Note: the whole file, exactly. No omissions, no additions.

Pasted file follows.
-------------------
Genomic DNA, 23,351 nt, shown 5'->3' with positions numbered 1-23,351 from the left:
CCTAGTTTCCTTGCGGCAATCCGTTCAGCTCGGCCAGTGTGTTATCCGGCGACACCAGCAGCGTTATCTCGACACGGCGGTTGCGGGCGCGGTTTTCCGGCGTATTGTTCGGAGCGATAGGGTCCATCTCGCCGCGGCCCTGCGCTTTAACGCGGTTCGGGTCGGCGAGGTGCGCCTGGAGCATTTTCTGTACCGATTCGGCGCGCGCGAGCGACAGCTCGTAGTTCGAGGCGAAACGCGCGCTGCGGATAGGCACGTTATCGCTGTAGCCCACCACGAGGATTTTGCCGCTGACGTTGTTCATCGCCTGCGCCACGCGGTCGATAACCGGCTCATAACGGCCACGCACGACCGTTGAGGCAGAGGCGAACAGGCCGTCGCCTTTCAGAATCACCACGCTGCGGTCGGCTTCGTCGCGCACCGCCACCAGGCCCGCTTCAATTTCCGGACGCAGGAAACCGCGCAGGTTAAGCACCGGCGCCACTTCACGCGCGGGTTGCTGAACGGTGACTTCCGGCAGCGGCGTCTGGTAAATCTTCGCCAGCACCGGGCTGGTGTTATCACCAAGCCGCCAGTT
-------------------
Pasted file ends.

Genomic DNA, 23,351 nt, shown 5'->3' with positions numbered 1-23,351 from the left:
CCTAGTTTCCTTGCGGCAATCCGTTCAGCTCGGCCAGTGTGTTATCCGGCGACACCAGCAGCGTTATCTCGACACGGCGGTTGCGGGCGCGGTTTTCCGGCGTATTGTTCGGAGCGATAGGGTCCATCTCGCCGCGGCCCTGCGCTTTAACGCGGTTCGGGTCGGCGAGGTGCGCCTGGAGCATTTTCTGTACCGATTCGGCGCGCGCGAGCGACAGCTCGTAGTTCGAGGCGAAACGCGCGCTGCGGATAGGCACGTTATCGCTGTAGCCCACCACGAGGATTTTGCCGCTGACGTTGTTCATCGCCTGCGCCACGCGGTCGATAACCGGCTCATAACGGCCACGCACGACCGTTGAGGCAGAGGCGAACAGGCCGTCGCCTTTCAGAATCACCACGCTGCGGTCGGCTTCGTCGCGCACCGCCACCAGGCCCGCTTCAATTTCCGGACGCAGGAAACCGCGCAGGTTAAGCACCGGCGCCACTTCACGCGCGGGTTGCTGAACGGTGACTTCCGGCAGCGGCGTCTGGTAAATCTTCGCCAGCACCGGGCTGGTGTTATCACCAAGCCGCCAGTT